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No Time for Goodbye

by Linwood Barclay

The central event at the core of author and Toronto Star columnist Linwood Barclay’s latest fast-paced thriller is the unexplained, overnight disappearance of a teenage girl’s family.

Barclay’s tale really begins 25 years later, with the long-abandoned daughter, Cynthia Bigge. She’s now a dressmaker with a daughter of her own, but still looking to solve the central mystery of her life, even if it means participating in a true-crime TV show. Narrated by Bigge’s fiancé, the novel is peppered with thoughtful moments of observation. Cynthia warns her husband-to-be that he cannot damage her emotionally, since she “can’t be hurt any more than what’s already happened.” She later admits to him that “I knew getting close to you would only bring you some of the pain I’d been feeling, but I was selfish. I wanted to share your love so desperately, even if that meant you’d have to share my pain.” This is good, surprisingly sensible characterization.

“Surprisingly,” because the book is essentially a fairly amiable airport thriller – one that flies the friendlier skies, if you will. What grounds it are the rules of the Hollywood hopeful, which dictate that All Must Be Revealed. So it’s no spoiler to disclose that the mystery of the family’s disappearance is eventually solved – that is, after all, the book’s raison d’être. To that end, the final chapters overflow with excessively detailed, no-clue-left-behind explanations. Indeed, No Time for Goodbye brims with what seem to be the reddest of herrings that almost all turn out to be important – an oft-mentioned child’s telescope and its significantly rickety tripod; a typewriter so old its e’s look like c’s, etc.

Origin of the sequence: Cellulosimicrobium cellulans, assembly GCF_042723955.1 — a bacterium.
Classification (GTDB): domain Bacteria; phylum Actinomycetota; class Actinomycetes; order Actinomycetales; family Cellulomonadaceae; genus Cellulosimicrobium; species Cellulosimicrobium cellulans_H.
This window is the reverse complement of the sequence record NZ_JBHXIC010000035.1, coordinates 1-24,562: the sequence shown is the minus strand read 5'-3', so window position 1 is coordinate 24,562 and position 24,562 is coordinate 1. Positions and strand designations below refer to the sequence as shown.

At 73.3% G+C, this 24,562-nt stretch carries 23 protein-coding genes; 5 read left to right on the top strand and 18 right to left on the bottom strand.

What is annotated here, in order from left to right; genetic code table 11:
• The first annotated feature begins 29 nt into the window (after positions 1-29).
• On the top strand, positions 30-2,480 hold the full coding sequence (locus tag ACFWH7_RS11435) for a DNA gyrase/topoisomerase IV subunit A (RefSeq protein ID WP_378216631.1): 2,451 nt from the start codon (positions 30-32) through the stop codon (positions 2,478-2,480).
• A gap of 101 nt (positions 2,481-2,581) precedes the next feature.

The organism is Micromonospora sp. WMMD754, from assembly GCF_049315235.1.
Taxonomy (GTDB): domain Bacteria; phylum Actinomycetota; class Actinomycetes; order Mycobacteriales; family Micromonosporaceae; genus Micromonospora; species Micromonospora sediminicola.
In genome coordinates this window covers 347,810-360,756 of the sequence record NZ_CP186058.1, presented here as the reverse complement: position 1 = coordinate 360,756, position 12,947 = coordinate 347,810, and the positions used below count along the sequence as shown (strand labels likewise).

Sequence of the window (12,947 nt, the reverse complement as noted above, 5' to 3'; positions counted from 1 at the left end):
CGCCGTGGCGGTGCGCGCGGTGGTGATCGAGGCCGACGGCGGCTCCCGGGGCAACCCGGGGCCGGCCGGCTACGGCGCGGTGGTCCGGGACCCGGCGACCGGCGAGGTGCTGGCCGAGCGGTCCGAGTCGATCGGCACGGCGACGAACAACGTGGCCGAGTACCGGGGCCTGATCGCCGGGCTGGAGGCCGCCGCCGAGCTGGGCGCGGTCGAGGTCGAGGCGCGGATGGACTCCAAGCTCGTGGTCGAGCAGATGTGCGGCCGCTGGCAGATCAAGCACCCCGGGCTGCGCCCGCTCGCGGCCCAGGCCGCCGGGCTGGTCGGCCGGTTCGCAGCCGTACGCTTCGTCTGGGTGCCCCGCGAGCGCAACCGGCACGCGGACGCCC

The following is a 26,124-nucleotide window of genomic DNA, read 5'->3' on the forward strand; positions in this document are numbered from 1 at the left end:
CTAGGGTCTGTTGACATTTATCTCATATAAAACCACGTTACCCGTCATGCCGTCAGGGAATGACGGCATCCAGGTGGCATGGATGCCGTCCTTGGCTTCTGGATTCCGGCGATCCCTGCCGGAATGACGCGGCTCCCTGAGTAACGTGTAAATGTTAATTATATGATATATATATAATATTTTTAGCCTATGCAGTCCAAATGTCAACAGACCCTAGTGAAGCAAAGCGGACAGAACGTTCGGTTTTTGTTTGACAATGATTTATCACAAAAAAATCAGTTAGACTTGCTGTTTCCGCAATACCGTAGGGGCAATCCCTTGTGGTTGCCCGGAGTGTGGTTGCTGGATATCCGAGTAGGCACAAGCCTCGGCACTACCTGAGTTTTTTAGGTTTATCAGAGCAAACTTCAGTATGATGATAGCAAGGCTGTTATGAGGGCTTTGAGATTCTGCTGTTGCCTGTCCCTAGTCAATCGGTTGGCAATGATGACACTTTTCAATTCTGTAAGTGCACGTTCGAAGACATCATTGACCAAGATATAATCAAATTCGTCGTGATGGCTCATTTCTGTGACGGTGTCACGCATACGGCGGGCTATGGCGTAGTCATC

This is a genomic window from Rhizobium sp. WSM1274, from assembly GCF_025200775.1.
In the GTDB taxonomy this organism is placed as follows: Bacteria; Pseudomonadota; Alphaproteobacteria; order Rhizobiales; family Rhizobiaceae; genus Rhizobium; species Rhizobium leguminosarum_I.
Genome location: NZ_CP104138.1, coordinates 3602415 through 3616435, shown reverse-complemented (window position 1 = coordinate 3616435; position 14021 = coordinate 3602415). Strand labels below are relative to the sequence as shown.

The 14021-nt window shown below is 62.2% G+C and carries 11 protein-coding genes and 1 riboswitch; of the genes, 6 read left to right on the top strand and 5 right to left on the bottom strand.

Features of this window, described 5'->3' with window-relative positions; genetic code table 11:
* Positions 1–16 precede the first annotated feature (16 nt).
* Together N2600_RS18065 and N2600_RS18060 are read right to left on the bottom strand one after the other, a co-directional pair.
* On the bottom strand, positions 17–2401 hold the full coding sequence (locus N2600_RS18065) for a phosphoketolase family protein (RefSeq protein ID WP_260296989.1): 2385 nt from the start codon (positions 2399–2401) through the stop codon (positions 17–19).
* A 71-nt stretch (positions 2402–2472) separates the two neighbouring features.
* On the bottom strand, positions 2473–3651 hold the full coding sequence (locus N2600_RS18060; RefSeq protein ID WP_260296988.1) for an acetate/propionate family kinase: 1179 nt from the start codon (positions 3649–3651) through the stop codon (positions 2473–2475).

Barclay at least makes time for meticulous plotting, which is what almost saves the book in the end. And though the book’s big reveal is too revealing and too long-delayed for this mystery fan, it’s still a dandy one.